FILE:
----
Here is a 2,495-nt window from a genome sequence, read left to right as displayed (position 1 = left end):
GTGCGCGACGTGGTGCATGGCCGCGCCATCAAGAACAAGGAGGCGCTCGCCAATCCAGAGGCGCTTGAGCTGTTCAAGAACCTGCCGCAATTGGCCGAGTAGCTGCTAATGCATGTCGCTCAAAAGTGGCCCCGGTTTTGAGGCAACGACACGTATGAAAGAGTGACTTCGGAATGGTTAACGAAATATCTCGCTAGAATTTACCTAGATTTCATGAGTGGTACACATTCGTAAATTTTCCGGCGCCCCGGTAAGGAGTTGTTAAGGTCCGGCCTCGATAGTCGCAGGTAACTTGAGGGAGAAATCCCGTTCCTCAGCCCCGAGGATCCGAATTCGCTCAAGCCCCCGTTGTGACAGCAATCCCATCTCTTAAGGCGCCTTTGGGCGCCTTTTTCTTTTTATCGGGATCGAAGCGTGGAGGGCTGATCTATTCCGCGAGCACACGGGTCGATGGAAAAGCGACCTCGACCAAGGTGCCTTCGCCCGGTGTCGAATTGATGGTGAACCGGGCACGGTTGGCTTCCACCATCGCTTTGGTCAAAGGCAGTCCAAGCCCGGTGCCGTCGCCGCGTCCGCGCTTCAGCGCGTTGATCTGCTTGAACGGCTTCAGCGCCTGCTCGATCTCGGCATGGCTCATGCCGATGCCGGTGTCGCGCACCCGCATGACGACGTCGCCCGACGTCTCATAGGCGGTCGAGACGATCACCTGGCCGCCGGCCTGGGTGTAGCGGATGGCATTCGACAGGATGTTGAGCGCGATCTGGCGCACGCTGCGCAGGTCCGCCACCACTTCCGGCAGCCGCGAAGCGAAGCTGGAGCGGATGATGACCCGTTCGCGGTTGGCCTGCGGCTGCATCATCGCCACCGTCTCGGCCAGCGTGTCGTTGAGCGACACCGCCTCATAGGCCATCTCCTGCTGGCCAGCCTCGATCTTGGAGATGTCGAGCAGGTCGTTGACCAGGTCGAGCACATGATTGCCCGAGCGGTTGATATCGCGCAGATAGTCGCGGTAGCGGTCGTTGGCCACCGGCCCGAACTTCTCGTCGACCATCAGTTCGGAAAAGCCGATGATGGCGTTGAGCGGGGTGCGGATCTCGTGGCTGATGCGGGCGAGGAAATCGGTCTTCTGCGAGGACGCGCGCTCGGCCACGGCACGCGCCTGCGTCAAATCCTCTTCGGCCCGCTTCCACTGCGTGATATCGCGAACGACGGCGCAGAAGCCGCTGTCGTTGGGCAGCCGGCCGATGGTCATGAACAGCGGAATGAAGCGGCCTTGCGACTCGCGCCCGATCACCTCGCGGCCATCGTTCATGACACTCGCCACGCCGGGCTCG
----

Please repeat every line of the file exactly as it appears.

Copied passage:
Here is a 2,495-nt window from a genome sequence, read left to right as displayed (position 1 = left end):
GTGCGCGACGTGGTGCATGGCCGCGCCATCAAGAACAAGGAGGCGCTCGCCAATCCAGAGGCGCTTGAGCTGTTCAAGAACCTGCCGCAATTGGCCGAGTAGCTGCTAATGCATGTCGCTCAAAAGTGGCCCCGGTTTTGAGGCAACGACACGTATGAAAGAGTGACTTCGGAATGGTTAACGAAATATCTCGCTAGAATTTACCTAGATTTCATGAGTGGTACACATTCGTAAATTTTCCGGCGCCCCGGTAAGGAGTTGTTAAGGTCCGGCCTCGATAGTCGCAGGTAACTTGAGGGAGAAATCCCGTTCCTCAGCCCCGAGGATCCGAATTCGCTCAAGCCCCCGTTGTGACAGCAATCCCATCTCTTAAGGCGCCTTTGGGCGCCTTTTTCTTTTTATCGGGATCGAAGCGTGGAGGGCTGATCTATTCCGCGAGCACACGGGTCGATGGAAAAGCGACCTCGACCAAGGTGCCTTCGCCCGGTGTCGAATTGATGGTGAACCGGGCACGGTTGGCTTCCACCATCGCTTTGGTCAAAGGCAGTCCAAGCCCGGTGCCGTCGCCGCGTCCGCGCTTCAGCGCGTTGATCTGCTTGAACGGCTTCAGCGCCTGCTCGATCTCGGCATGGCTCATGCCGATGCCGGTGTCGCGCACCCGCATGACGACGTCGCCCGACGTCTCATAGGCGGTCGAGACGATCACCTGGCCGCCGGCCTGGGTGTAGCGGATGGCATTCGACAGGATGTTGAGCGCGATCTGGCGCACGCTGCGCAGGTCCGCCACCACTTCCGGCAGCCGCGAAGCGAAGCTGGAGCGGATGATGACCCGTTCGCGGTTGGCCTGCGGCTGCATCATCGCCACCGTCTCGGCCAGCGTGTCGTTGAGCGACACCGCCTCATAGGCCATCTCCTGCTGGCCAGCCTCGATCTTGGAGATGTCGAGCAGGTCGTTGACCAGGTCGAGCACATGATTGCCCGAGCGGTTGATATCGCGCAGATAGTCGCGGTAGCGGTCGTTGGCCACCGGCCCGAACTTCTCGTCGACCATCAGTTCGGAAAAGCCGATGATGGCGTTGAGCGGGGTGCGGATCTCGTGGCTGATGCGGGCGAGGAAATCGGTCTTCTGCGAGGACGCGCGCTCGGCCACGGCACGCGCCTGCGTCAAATCCTCTTCGGCCCGCTTCCACTGCGTGATATCGCGAACGACGGCGCAGAAGCCGCTGTCGTTGGGCAGCCGGCCGATGGTCATGAACAGCGGAATGAAGCGGCCTTGCGACTCGCGCCCGATCACCTCGCGGCCATCGTTCATGACACTCGCCACGCCGGGCTCG